One common complaint I have observed on the support forums is templates for Custom Post Types. They simply don’t exist and there is no plan to support them.
For example, if you have a post type with the name of
gallery, the recommendation is to create a PHP file in your theme called
single-gallery and code out that template.
However, what if, like pages, you could have a template and have the flexibility of templates within your Custom Post Type?
In this tutorial, I’m going to show you how I created WordPress page templates for Custom Post Types.
Modifying the WordPress Theme
To follow along, you can download the Twenty Twelve Child Theme.
First, let’s activate the child theme.
Here is the directory structure I used to allow post type templates:
I created a folder called cpt-templates and within that folder, I created a folder for each post type: book and gallery. These folders must match the name of the post types you are planning to create. Within each post type folder, I just copied the
full-width.php file into each directory as an example of what’s possible.
We’ll be creating a plugin called CPT Templates. You can download CPT Templates to follow along with this tutorial.
One you have downloaded and activated the plugin, you should see two new post types: Book and Gallery.
Assuming you have the child theme activated and the plugin activated, you should now be able to create a new book or gallery and select a page template for both.
Let’s dive into the plugin code and explain how this all works.
First, the plugin initialization and initial hooks:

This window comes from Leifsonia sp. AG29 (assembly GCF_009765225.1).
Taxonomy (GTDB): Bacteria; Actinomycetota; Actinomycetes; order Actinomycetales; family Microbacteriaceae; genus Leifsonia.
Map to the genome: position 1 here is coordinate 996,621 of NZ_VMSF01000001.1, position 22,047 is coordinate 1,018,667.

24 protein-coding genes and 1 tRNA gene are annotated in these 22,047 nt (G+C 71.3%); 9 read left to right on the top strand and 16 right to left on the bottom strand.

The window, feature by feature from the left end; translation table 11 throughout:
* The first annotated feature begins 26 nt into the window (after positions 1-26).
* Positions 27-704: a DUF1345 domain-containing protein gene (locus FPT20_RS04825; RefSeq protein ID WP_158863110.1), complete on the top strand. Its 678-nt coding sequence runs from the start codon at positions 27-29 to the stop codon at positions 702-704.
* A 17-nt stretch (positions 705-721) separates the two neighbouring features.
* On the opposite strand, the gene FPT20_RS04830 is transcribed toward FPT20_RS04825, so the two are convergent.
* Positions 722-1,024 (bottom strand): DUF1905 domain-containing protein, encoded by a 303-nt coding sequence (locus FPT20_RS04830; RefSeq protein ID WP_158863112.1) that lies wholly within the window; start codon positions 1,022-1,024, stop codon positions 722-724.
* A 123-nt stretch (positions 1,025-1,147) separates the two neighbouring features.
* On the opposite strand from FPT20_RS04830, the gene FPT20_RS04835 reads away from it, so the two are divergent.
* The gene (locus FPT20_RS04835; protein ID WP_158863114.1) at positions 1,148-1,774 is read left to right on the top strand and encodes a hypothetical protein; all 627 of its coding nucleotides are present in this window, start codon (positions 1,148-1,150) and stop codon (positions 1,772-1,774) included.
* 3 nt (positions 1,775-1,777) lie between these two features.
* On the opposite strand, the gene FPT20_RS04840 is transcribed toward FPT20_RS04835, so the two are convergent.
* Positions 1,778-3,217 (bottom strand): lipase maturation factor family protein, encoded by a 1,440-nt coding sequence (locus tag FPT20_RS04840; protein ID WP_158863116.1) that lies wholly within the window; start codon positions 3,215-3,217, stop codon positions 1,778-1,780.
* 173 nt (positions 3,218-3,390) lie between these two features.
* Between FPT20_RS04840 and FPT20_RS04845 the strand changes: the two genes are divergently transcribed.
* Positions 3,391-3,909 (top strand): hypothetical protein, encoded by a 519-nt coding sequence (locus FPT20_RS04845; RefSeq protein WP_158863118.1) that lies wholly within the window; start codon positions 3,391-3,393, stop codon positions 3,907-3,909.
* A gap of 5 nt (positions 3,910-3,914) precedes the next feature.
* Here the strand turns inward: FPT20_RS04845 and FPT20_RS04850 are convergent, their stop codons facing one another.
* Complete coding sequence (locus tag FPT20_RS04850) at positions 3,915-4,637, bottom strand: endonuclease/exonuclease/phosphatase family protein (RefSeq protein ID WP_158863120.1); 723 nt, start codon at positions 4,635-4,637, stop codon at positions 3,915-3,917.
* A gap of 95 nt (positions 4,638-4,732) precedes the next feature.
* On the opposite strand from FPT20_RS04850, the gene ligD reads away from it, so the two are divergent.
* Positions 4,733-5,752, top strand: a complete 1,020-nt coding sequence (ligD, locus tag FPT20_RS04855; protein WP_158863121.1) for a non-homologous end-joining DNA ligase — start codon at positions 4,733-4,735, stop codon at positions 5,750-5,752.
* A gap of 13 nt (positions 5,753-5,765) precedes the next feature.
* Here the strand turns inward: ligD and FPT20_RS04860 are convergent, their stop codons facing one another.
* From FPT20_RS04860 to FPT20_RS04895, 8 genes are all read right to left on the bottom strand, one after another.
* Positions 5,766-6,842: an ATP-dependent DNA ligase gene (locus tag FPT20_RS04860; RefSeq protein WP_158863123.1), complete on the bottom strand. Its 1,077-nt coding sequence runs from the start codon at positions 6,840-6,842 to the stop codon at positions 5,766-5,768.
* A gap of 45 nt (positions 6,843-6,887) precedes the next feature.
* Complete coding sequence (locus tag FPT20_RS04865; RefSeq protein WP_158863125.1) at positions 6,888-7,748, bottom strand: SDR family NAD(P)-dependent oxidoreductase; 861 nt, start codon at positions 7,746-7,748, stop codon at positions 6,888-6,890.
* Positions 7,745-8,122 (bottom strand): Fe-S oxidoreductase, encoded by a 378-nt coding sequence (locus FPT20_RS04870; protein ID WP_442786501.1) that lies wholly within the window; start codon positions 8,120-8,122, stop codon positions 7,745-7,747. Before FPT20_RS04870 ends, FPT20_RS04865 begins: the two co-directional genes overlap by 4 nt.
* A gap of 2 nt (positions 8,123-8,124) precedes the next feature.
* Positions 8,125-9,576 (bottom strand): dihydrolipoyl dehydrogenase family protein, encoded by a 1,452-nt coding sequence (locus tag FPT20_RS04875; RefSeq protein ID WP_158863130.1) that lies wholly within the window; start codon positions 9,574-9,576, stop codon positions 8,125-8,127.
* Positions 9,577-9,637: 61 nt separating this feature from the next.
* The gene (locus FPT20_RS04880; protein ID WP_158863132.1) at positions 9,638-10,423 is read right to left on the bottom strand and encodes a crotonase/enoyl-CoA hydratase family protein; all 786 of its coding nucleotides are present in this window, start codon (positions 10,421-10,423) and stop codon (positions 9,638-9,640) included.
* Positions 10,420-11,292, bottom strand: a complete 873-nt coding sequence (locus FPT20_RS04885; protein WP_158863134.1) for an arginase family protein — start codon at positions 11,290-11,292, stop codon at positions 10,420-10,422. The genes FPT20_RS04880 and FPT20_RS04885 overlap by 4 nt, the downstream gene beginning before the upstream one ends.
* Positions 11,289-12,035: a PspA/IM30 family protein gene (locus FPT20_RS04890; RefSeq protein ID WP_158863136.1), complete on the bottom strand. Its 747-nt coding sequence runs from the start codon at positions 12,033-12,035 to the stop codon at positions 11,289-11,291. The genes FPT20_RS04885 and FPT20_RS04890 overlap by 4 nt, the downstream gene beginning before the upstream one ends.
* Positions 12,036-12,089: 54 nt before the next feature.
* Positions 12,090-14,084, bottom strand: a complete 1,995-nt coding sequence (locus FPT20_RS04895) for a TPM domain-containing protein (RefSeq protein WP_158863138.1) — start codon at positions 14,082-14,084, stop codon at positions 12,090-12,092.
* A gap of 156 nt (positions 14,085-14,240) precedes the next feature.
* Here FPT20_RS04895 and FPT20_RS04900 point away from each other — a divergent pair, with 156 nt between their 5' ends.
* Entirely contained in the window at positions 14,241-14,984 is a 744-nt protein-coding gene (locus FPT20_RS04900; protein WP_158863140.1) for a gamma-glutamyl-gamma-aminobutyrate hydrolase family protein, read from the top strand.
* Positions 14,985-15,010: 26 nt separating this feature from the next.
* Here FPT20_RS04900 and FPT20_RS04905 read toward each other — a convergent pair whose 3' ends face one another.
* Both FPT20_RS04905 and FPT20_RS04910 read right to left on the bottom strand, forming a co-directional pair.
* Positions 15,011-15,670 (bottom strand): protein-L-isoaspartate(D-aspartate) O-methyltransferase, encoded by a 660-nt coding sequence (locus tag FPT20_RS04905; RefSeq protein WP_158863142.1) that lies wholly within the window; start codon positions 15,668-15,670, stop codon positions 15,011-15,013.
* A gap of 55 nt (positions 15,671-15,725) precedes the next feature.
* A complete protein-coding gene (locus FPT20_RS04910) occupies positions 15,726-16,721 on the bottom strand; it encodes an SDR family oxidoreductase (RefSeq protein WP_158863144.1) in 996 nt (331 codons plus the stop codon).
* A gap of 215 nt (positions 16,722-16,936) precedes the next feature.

The above code initializes the plugin and sets some post types in a class variable.
Post Type Creation
The above creates the post types and registers a meta box callback.
This method is magical in that it scans your theme folder based on post type and returns which templates can be selected.
The above is called from the
template_include hook. It searches the current object for a template, and if it exists, uses it instead of the standard WordPress template.
The above saves the post type as post meta. We use the standard meta keys to be consistent with the naming convention that WordPress uses.
I stole the above from WordPress Core. There wasn’t a way to call it directly, so I chose to include it in the plugin.
As shown above, a Gallery with a template is full-width, while a Gallery with no template shows the default with a sidebar.
You can get as crazy as you want with the above solution, and even start assigning templates to posts if you feel so inclined.
Be sure to also read: How-To Create WordPress Custom Post Type Archive Content With CMB2